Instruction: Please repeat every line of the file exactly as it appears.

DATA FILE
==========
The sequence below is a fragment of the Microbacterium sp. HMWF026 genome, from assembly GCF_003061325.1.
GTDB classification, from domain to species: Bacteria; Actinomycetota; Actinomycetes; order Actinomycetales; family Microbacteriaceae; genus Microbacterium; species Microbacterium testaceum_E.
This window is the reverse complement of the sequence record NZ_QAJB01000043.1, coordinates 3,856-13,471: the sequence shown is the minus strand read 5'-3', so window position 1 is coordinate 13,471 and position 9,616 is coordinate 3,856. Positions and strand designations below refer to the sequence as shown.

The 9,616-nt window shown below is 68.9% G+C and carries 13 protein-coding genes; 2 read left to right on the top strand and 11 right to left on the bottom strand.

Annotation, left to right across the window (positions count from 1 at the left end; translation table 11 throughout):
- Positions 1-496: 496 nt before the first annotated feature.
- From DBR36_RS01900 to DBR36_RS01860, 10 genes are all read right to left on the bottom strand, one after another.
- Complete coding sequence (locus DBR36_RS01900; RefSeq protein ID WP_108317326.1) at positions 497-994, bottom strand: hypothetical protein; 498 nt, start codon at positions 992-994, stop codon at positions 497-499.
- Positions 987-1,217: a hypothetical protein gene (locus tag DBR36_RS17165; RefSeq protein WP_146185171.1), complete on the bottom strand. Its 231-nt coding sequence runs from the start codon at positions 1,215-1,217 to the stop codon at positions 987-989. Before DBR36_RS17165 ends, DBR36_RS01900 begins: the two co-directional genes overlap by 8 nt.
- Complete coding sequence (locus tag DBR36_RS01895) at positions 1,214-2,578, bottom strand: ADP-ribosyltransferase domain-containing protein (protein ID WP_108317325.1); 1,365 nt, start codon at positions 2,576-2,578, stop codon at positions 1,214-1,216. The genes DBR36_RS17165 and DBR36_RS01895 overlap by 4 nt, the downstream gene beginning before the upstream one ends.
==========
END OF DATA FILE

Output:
The sequence below is a fragment of the Microbacterium sp. HMWF026 genome, from assembly GCF_003061325.1.
GTDB classification, from domain to species: Bacteria; Actinomycetota; Actinomycetes; order Actinomycetales; family Microbacteriaceae; genus Microbacterium; species Microbacterium testaceum_E.
This window is the reverse complement of the sequence record NZ_QAJB01000043.1, coordinates 3,856-13,471: the sequence shown is the minus strand read 5'-3', so window position 1 is coordinate 13,471 and position 9,616 is coordinate 3,856. Positions and strand designations below refer to the sequence as shown.

The 9,616-nt window shown below is 68.9% G+C and carries 13 protein-coding genes; 2 read left to right on the top strand and 11 right to left on the bottom strand.

Annotation, left to right across the window (positions count from 1 at the left end; translation table 11 throughout):
- Positions 1-496: 496 nt before the first annotated feature.
- From DBR36_RS01900 to DBR36_RS01860, 10 genes are all read right to left on the bottom strand, one after another.
- Complete coding sequence (locus DBR36_RS01900; RefSeq protein ID WP_108317326.1) at positions 497-994, bottom strand: hypothetical protein; 498 nt, start codon at positions 992-994, stop codon at positions 497-499.
- Positions 987-1,217: a hypothetical protein gene (locus tag DBR36_RS17165; RefSeq protein WP_146185171.1), complete on the bottom strand. Its 231-nt coding sequence runs from the start codon at positions 1,215-1,217 to the stop codon at positions 987-989. Before DBR36_RS17165 ends, DBR36_RS01900 begins: the two co-directional genes overlap by 8 nt.
- Complete coding sequence (locus tag DBR36_RS01895) at positions 1,214-2,578, bottom strand: ADP-ribosyltransferase domain-containing protein (protein ID WP_108317325.1); 1,365 nt, start codon at positions 2,576-2,578, stop codon at positions 1,214-1,216. The genes DBR36_RS17165 and DBR36_RS01895 overlap by 4 nt, the downstream gene beginning before the upstream one ends.